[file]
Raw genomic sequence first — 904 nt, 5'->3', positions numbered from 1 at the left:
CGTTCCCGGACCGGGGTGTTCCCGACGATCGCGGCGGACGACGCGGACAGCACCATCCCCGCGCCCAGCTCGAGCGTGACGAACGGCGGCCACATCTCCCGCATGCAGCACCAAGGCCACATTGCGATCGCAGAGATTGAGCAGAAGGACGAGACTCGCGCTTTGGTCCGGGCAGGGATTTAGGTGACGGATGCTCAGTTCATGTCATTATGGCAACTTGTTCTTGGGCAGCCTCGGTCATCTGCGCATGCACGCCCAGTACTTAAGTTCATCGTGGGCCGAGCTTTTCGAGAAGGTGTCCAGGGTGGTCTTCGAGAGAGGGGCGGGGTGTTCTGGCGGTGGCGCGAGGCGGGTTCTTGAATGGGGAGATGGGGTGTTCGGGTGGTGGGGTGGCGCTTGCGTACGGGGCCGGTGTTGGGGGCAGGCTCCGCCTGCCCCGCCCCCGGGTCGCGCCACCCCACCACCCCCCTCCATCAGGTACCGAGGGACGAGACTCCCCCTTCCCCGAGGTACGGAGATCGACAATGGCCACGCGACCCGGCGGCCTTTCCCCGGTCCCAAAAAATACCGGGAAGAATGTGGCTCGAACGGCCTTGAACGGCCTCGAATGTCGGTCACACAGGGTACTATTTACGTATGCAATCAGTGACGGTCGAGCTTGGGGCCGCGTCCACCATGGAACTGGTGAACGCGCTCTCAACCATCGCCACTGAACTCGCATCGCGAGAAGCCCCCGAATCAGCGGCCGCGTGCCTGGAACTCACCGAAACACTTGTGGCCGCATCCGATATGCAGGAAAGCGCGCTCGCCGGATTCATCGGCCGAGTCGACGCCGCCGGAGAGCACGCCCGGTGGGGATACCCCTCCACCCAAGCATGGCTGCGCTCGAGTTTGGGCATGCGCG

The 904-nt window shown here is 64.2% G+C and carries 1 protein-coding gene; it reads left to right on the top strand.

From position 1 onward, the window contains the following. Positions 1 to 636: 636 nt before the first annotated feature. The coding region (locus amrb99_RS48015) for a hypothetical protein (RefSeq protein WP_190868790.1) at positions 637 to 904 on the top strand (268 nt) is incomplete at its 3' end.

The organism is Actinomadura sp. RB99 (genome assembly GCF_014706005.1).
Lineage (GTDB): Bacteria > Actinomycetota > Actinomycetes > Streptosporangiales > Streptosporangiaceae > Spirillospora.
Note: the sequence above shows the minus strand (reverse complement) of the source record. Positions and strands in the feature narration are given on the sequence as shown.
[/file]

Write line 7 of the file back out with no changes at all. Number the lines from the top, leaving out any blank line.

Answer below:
Note: the sequence above shows the minus strand (reverse complement) of the source record. Positions and strands in the feature narration are given on the sequence as shown.